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Mumbai, India
I run an IT Security consulting firm based out of India. We started off from scratch in 2001 when I was 21, and have offices in Mumbai, Bahrain, and UAE. The idea behind the blog is to share the stories of how we run the business, the deals we make, the deals that break, the heartburn, and the sheer joy.

The Ultimate Startup Guide

The Ultimate Startup Guide is an e-book that provides answers to all your questions related to starting and growing a business in India. Everything you wanted to know about entrepreneurship in India from ideation to registration to marketing to hiring. The book contains a large number of practical examples, anecdotes, interviews, and motivational material to help you get started, and to grow rapidly in a booming Indian economy. If you've got the idea, this book will help you through with the execution and realize your dreams. Here are some of the key questions you will find answered in this book:
  • When starting a business, what are the legal issues involved?
  • What form of incorporation is better suited to which type of business?
  • What tax issues are involved?
  • How do I start a business and what are the pitfalls?
  • How do I market my business in the absence of significant funding?
  • How do I get funded?
  • What are the basic accounting concepts I should be aware of?
  • What is a business plan and how should I build one?
The brief table of contents of the book is as follows:
  1. Getting started
  2. Ideation
  3. Forms of Enterprises
  4. Funding
  5. Basic Accounting and Taxation
  6. Import and Export Licensing
  7. Trademark and Patenting
  8. Rules for NRIs and Foreigners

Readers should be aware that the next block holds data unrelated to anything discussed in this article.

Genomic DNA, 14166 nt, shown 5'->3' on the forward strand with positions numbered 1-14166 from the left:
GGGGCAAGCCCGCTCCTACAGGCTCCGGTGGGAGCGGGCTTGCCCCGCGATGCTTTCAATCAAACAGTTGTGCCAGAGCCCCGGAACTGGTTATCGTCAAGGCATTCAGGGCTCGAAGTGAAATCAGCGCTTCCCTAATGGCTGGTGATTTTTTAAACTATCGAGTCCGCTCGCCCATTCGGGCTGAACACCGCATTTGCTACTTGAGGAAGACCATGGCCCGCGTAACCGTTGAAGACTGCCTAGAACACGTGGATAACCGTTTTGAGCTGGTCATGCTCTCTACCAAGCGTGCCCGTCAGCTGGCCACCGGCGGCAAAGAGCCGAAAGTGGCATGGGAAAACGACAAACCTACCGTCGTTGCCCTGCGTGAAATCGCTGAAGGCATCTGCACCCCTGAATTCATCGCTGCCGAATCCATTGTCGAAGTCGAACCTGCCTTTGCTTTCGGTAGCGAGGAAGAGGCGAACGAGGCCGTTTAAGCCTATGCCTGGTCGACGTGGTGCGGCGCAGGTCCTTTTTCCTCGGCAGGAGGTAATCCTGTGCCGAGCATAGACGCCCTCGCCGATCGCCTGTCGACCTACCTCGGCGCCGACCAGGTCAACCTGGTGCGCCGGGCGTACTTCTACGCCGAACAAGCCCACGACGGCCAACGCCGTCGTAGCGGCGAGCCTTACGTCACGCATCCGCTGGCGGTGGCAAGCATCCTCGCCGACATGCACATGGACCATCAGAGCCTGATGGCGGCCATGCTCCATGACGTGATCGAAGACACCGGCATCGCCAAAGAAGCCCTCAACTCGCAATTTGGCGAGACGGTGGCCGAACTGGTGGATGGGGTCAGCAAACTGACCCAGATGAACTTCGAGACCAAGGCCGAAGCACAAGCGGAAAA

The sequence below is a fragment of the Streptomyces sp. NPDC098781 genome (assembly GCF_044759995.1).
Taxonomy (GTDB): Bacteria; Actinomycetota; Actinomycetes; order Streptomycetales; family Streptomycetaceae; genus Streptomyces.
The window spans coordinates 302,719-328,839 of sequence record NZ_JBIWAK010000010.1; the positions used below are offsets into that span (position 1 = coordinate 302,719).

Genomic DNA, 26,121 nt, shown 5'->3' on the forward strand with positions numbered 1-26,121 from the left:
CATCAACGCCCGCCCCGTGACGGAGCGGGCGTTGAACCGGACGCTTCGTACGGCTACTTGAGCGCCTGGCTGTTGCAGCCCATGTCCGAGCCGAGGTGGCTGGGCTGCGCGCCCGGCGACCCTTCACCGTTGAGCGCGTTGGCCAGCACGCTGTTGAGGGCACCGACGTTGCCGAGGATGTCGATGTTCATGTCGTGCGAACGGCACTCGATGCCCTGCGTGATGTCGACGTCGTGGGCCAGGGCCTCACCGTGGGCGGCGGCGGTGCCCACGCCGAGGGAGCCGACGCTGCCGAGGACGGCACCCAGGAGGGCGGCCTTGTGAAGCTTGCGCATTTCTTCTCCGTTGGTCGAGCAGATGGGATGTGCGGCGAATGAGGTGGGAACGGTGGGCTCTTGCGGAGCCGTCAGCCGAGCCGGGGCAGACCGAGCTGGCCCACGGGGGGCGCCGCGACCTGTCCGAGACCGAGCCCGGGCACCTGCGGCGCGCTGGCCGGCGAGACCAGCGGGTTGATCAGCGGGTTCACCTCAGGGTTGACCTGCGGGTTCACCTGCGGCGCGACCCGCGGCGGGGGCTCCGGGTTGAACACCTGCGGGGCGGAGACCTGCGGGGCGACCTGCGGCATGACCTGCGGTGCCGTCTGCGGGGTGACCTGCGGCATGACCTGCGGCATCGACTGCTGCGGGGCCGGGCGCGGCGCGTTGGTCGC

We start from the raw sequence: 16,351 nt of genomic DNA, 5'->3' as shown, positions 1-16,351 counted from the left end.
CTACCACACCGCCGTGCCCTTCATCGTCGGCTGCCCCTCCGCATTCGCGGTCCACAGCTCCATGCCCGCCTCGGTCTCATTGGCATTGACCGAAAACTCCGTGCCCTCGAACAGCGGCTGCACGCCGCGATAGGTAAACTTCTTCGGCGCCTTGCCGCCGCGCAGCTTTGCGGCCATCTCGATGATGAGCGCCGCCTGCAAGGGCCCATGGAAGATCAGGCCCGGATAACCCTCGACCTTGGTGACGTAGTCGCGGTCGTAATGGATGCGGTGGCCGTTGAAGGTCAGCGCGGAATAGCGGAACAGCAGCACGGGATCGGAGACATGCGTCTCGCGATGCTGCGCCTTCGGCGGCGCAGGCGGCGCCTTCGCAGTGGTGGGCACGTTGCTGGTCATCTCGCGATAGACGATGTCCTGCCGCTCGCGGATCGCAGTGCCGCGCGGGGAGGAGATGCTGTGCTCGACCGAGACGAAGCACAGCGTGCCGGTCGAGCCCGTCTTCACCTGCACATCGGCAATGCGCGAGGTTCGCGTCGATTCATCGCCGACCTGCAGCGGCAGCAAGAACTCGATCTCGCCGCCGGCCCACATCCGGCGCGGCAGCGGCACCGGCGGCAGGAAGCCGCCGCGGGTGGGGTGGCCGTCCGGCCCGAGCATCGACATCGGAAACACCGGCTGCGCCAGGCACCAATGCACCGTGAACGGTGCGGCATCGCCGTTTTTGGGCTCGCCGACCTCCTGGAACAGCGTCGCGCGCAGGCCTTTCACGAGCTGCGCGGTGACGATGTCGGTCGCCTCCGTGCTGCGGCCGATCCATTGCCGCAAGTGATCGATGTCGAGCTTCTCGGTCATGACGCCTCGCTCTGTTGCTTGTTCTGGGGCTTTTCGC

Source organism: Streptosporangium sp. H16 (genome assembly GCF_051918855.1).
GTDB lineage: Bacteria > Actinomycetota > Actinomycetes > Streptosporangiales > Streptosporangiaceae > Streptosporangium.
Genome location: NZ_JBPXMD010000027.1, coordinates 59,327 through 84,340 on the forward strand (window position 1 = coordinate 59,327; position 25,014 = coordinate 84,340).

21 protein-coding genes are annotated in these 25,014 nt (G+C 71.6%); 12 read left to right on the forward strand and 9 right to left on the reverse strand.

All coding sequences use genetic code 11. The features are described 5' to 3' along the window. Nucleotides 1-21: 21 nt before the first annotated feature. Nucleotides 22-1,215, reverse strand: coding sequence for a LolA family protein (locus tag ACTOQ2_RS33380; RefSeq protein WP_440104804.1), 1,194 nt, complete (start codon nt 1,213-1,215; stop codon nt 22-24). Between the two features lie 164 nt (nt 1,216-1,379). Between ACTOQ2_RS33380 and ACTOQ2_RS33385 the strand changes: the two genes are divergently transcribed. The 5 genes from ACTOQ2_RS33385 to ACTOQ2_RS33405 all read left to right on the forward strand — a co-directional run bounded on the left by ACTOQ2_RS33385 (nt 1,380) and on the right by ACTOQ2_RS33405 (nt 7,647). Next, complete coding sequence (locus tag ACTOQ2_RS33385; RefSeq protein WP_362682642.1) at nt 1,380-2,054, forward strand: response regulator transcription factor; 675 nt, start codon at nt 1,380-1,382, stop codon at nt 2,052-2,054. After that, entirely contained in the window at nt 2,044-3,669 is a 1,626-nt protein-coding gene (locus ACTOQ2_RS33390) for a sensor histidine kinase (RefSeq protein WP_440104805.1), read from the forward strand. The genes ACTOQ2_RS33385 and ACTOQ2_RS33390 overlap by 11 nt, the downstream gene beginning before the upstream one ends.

9. Building a Business Plan
  10. Marketing on a Shoestring
  11. Website and Branding
  12. Women Entrepreneurs
  13. Templates
To order the Ultimate Startup Guide - email me at kkmookhey@gmail.com.

Details of the book are:
Title: The Ultimate Startup Guide
Author: Kanwal Mookhey
Pages: 150
Additional: Companion CD contains numerous templates for building your business plan, calculating cashflow, preparing profit and loss, and balance sheets, preparing invoices, your resume and profile, marketing material, websites, contracts, and many other useful and motivational material.

Thursday, January 10, 2008

Due diligence of Indian companies

Came across an interesting paper on what investor should look for when investing in small and mid-sized Indian companies. It is an important read, because for a small business entrepreneur it gives you a lot of ideas on what your company should have to be able to impress a potential investor. The full paper can be downloaded here.

Here is a summary of the key points from the paper:

Operational legitimacy - is the company running a legitimate business, or are the bulk of its revenues coming from front-ending operations. There have long been rumors that a number of small and mid-sized IT companies serve as fronts for small to large amounts of money laundering.

Quantitative Criteria Matching - most investors have specific criteria which the target company needs to match. These are typically in terms of turnover, profitability, number of years in operation, etc. If your company does not meet these criteria - say $2 million in turnover - it would naturally not be in contention.

Leadership & Management - the investors will want to see who is in your core team, or even if there is no core team, they would want to evaluate your skills in terms of management ability, leadership, vision for the future, principles and values you espouse, your track record, and experience either working for other firms or successful ventures in the past.


Growth potential: How quickly can your product/service lines grow, and if they cater to specific market segments, are those segments by themselves also poised for exponential growth in the overall picture of the country's economy? What is your business plan, and what strategies have you envisaged to achieve your targets, and your degree of innovation.

Possible exit strategies: At the end of the day, all investors want to see returns on their investments. And investors in small- to medium- firms are usually taking a much higher risk, and consequently would expect much higher returns. Especially, since only 10-20% of their investments actually pan out.

Market reputation: What do your customers, your partners, and your employees say about your firm? As a small business it is unlikely you will have achieved a lot of press publicity, so your reputation almost completely depends on the people who know you or your company on a one-to-one basis.

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